On Monday morning I had the opportunity to speak to a group of students at the McDonald International School. They are learning about non-profit work/community service and had asked if I would come share a bit about BTF. The questions were sweet and it’s always nice to talk with kids because, as I have said before, they don’t have the same etiquette quandaries that adults do. They are usually very straightforward, which is so refreshing. They asked about our work with Ben Towne Foundation of course, as they had been prepared and prompted to do. But they also asked questions like, “How old was Ben when he died?” or “What grade would he be in?” One student then asked, “What is the hardest part about doing what you do?”
I told them honestly that the most difficult part is that I just miss my son so much. I wish I wasn’t doing what I am doing – because I wish Ben were here.
I wish I were trying to figure out what to get him for Christmas. I wish I could hang stockings up with all our names on them. I wish I could send out a Christmas card with my whole family in it. I wish I could see my boys sharing holidays together – for better or for worse. I wish this season of time didn’t have to be so damn hard – that the walk towards the anniversary of his death didn’t have to be entwined with “the most wonderful time of the year”. I wish I could put on the brakes and stop the upcoming anniversary from happening. I wish I could wake up when it is January.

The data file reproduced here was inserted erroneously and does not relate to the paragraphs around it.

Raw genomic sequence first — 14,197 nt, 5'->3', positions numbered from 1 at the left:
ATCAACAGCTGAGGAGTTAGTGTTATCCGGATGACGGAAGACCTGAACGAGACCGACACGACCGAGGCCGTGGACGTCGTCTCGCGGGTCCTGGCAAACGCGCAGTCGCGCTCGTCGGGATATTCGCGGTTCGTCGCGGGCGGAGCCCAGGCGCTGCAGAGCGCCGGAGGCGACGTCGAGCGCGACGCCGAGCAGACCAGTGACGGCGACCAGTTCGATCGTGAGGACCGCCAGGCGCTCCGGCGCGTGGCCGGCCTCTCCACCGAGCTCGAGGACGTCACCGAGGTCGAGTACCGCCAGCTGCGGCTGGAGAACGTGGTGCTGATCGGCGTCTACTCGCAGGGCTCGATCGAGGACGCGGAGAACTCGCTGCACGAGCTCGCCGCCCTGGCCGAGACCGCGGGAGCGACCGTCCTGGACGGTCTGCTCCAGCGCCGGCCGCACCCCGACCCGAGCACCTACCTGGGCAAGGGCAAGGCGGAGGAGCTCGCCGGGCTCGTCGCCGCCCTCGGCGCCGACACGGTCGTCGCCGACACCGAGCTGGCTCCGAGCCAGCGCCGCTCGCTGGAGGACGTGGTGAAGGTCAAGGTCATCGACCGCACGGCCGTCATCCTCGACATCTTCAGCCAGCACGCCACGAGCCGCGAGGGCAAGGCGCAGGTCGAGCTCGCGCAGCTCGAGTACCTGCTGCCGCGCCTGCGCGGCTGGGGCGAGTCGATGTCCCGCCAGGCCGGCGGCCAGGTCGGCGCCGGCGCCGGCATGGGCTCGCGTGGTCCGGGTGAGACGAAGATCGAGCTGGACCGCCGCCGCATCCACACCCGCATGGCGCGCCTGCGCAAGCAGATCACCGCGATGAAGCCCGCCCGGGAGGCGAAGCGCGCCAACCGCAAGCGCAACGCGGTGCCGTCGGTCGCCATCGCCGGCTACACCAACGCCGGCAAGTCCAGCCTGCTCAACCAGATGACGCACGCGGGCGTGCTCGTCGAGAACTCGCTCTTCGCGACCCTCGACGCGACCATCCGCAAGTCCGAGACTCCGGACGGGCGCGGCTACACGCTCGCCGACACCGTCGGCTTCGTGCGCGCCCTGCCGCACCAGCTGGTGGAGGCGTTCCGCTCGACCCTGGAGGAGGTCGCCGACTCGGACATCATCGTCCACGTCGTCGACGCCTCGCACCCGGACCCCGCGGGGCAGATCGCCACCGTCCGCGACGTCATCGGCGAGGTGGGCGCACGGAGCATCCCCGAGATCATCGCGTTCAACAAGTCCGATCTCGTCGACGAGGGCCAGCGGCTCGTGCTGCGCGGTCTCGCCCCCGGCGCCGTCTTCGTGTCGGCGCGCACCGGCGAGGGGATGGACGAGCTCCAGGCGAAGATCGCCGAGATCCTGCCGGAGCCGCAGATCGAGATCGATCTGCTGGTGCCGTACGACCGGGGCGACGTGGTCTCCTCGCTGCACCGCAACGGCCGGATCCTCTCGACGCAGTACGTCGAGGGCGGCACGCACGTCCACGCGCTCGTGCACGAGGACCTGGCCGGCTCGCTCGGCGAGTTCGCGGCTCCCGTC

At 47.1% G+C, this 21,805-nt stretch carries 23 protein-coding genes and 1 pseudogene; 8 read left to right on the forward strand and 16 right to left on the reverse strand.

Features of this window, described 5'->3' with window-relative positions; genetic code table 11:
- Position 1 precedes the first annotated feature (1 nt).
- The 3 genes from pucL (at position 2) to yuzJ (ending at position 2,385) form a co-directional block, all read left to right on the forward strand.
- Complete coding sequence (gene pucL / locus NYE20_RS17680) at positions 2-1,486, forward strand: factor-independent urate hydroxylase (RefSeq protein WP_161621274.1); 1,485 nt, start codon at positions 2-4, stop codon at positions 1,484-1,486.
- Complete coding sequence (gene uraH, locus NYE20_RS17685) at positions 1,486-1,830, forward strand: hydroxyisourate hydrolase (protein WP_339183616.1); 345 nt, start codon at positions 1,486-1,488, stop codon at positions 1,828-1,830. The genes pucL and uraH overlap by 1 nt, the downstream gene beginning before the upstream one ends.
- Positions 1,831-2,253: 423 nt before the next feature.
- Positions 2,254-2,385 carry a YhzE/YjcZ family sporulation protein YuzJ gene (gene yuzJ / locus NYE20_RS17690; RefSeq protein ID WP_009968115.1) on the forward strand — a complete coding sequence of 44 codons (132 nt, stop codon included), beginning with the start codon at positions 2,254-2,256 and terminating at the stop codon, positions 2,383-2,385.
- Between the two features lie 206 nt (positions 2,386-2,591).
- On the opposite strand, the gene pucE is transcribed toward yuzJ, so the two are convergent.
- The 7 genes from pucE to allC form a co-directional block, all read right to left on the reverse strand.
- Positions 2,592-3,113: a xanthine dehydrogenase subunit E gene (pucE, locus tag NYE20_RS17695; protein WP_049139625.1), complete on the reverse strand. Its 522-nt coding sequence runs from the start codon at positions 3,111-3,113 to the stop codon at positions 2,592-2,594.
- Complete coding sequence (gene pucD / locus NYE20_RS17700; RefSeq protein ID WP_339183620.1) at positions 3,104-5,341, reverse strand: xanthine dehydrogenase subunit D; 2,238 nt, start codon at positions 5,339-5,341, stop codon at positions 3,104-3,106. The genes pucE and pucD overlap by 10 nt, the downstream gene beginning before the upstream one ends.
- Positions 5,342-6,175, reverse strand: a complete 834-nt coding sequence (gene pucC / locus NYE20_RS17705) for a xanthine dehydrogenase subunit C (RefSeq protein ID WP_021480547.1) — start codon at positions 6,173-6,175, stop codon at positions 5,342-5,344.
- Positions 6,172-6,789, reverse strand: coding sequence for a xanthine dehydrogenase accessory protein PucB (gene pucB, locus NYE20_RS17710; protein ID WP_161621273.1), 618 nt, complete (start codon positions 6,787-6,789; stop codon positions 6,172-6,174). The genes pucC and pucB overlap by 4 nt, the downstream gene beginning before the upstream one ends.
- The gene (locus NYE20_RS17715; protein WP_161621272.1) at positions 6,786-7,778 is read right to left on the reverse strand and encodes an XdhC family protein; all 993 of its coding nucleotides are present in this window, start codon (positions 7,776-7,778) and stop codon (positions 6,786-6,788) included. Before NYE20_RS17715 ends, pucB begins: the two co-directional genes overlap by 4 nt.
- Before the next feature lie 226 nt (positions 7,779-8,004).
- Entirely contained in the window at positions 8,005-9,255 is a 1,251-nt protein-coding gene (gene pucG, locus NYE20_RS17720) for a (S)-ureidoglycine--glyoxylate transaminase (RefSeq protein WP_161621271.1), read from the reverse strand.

Such of course are my “inside thoughts”. With my “outside thoughts”, we ended our time together talking about the power kids have to make a difference in the community, as they certainly have through our foundation. Goodbyes and thanks were given. Then I packed up my belongings, walked through the hall, out the front door, down the stairs, to where this was laying all alone on the walkway:
I stopped in my tracks, as these “shout outs” usually make me do. I don’t know when we started calling them shout outs – probably some time during that first year without him. They have come in various cryptic forms at poignant times…a lone Lightning McQueen car at the park, a saved voice mail that mysteriously came into my inbox on his birthday, a Porsche rally, a song on the radio, a white butterfly at his memorial, and others. They would probably be stretches to other people; most might say they are at best “coincidences”. They might be. But it doesn’t matter to us. For in those moments Ben feels near.
Did he orchestrate that? I don’t know. But that name tag was not there when I entered the building thirty minutes earlier – I would have noticed it. So for a brief minute my heart lifted. For a moment Ben seemed present somehow. I took a deep breath, looked to the sky and said, “Thank you buddy. I love you.” And then I went back to work, wishing I was doing something different. Wishing for more shout outs. Wishing for my son.